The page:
60 relations: Acts of Peter, Akhmim, Andrew the Apostle, Ante-Nicene Fathers, Apocalypse of Peter, Apocrypha, Arsuz, Bart D. Ehrman, Biblical canon, Catholic Church, Church Fathers, Clementine literature, Crucifixion of Jesus, Development of the New Testament canon, Diatessaron, Didache, Docetism, Ebionites, Egerton Gospel, Eusebius, Fayyum Fragment, Gnostic Apocalypse of Peter, Gnosticism, Gospel, Gospel of James, Gospel of John, Gospel of Judas, Gospel of Luke, Gospel of Matthew, Gospel of the Hebrews, Heresy, Herod Antipas, J. Rendel Harris, Jerome, John Dominic Crossan, Manuscript, Mark 16, Monk, Nag Hammadi, Origen, Oxyrhynchus, Oxyrhynchus Gospels, Passion of Jesus, Passover, Perpetual virginity of Mary, Petronius (centurion), Pontius Pilate, Pope Gelasius I, Pseudepigrapha, Raymond E. Brown, ..., Resurrection, Ron Cameron (biblical scholar), Saint Peter, Second Epistle of Clement, Serapion of Antioch, Synoptic Gospels, Theodoret, Urbain Bouriant, Walter de Gruyter, Zondervan. Expand index (10 more) » « Shrink index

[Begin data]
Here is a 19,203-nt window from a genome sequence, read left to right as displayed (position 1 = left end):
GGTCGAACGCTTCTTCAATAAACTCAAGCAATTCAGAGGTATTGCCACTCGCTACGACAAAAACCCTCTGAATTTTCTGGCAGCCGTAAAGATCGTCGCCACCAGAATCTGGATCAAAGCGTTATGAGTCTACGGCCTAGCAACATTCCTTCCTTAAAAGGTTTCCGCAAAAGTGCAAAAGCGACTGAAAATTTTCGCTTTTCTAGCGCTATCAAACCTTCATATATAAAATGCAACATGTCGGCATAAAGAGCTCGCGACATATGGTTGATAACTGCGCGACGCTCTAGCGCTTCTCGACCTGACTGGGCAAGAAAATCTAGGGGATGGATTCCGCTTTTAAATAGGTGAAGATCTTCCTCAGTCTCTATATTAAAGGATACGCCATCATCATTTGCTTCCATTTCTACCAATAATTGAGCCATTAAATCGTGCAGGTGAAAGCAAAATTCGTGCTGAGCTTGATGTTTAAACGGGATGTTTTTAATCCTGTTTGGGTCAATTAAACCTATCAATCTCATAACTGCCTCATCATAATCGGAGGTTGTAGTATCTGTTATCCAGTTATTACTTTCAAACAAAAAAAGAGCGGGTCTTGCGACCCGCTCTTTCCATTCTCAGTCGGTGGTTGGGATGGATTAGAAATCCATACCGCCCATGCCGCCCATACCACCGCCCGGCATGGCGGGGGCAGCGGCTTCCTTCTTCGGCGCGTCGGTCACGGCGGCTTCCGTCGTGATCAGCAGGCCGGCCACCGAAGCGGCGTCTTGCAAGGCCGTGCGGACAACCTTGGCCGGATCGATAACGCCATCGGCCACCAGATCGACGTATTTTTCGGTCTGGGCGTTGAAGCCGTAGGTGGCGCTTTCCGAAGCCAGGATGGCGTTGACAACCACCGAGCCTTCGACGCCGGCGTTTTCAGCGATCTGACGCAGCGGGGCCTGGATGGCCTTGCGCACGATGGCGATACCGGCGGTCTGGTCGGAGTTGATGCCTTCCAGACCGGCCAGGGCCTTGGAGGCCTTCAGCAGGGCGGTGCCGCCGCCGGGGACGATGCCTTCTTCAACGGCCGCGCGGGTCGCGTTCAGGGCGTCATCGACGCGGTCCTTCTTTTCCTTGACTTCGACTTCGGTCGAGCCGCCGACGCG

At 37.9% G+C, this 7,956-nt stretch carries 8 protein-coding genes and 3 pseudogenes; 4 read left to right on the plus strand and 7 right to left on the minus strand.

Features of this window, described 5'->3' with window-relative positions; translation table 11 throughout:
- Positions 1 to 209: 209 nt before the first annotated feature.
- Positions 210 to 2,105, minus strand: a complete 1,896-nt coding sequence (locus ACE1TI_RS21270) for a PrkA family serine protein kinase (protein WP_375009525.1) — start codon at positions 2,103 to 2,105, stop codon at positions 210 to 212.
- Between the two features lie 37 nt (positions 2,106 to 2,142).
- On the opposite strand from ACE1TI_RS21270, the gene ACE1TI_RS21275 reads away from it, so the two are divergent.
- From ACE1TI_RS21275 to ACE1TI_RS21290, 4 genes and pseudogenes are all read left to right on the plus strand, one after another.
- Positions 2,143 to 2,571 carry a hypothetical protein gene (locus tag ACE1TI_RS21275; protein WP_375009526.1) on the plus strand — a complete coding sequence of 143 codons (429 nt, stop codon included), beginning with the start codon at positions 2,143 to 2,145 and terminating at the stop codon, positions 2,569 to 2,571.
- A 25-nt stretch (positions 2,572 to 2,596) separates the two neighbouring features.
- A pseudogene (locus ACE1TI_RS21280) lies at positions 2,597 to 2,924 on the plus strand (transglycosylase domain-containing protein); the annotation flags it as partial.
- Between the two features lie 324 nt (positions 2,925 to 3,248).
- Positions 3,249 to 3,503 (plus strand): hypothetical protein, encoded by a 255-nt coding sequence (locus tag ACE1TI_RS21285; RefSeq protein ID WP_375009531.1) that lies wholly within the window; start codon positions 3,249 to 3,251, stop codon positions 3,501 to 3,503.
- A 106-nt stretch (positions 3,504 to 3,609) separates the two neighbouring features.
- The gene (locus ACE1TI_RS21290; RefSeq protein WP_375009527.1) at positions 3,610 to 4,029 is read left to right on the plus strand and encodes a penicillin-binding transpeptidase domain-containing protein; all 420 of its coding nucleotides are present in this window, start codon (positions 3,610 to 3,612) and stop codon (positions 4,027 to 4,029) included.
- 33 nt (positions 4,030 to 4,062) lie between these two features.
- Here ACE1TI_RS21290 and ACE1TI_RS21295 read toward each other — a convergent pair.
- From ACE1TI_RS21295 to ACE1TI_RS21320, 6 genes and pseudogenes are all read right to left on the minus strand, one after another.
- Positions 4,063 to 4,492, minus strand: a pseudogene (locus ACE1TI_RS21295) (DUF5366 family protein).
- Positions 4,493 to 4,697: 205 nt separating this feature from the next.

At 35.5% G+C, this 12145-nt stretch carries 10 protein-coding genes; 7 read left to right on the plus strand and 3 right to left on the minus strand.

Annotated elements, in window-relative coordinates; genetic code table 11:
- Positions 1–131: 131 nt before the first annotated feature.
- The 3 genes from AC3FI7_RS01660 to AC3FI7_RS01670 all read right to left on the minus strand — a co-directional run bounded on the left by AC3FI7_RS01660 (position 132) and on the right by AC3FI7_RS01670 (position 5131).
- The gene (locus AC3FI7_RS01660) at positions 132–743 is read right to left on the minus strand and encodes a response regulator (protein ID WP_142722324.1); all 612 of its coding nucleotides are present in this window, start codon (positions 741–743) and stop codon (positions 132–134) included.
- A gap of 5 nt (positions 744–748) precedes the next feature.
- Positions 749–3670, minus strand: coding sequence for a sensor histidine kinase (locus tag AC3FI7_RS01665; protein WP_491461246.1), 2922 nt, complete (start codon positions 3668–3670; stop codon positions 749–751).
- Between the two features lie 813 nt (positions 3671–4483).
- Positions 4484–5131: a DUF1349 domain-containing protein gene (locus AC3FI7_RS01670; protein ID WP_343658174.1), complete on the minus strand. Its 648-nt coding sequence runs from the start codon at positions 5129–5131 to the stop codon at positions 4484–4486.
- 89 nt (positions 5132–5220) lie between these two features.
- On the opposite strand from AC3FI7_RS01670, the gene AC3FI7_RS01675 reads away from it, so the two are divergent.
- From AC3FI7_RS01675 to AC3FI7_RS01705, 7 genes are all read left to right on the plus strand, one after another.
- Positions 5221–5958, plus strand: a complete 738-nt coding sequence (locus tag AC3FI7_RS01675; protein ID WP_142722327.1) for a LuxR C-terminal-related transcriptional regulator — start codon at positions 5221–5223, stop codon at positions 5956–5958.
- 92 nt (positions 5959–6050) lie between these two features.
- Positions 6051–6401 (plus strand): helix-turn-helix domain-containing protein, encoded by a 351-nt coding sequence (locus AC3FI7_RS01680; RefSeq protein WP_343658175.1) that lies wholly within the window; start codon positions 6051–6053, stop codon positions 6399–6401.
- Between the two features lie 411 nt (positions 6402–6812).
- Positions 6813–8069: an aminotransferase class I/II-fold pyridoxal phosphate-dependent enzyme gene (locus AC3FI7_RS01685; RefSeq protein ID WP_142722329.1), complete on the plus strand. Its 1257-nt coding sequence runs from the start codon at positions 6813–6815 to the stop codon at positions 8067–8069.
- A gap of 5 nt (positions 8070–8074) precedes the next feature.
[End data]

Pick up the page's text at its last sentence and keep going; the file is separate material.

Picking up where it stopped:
The Acts of Peter is one of the earliest of the apocryphal Acts of the Apostles.
Akhmim (أخميم,; from Egyptian: Khent-min ; Sahidic Ϣⲙⲓⲛ) is a city in the Sohag Governorate of Upper Egypt.
Andrew the Apostle (Ἀνδρέας; ⲁⲛⲇⲣⲉⲁⲥ, Andreas; from the early 1st century BC – mid to late 1st century AD), also known as Saint Andrew and referred to in the Orthodox tradition as the First-Called (Πρωτόκλητος, Prōtoklētos), was a Christian Apostle and the brother of Saint Peter.
The Ante-Nicene Fathers, subtitled "The Writings of the Fathers Down to A.D. 325", is a collection of books in 10 volumes (one volume is indexes) containing English translations of the majority of Early Christian writings.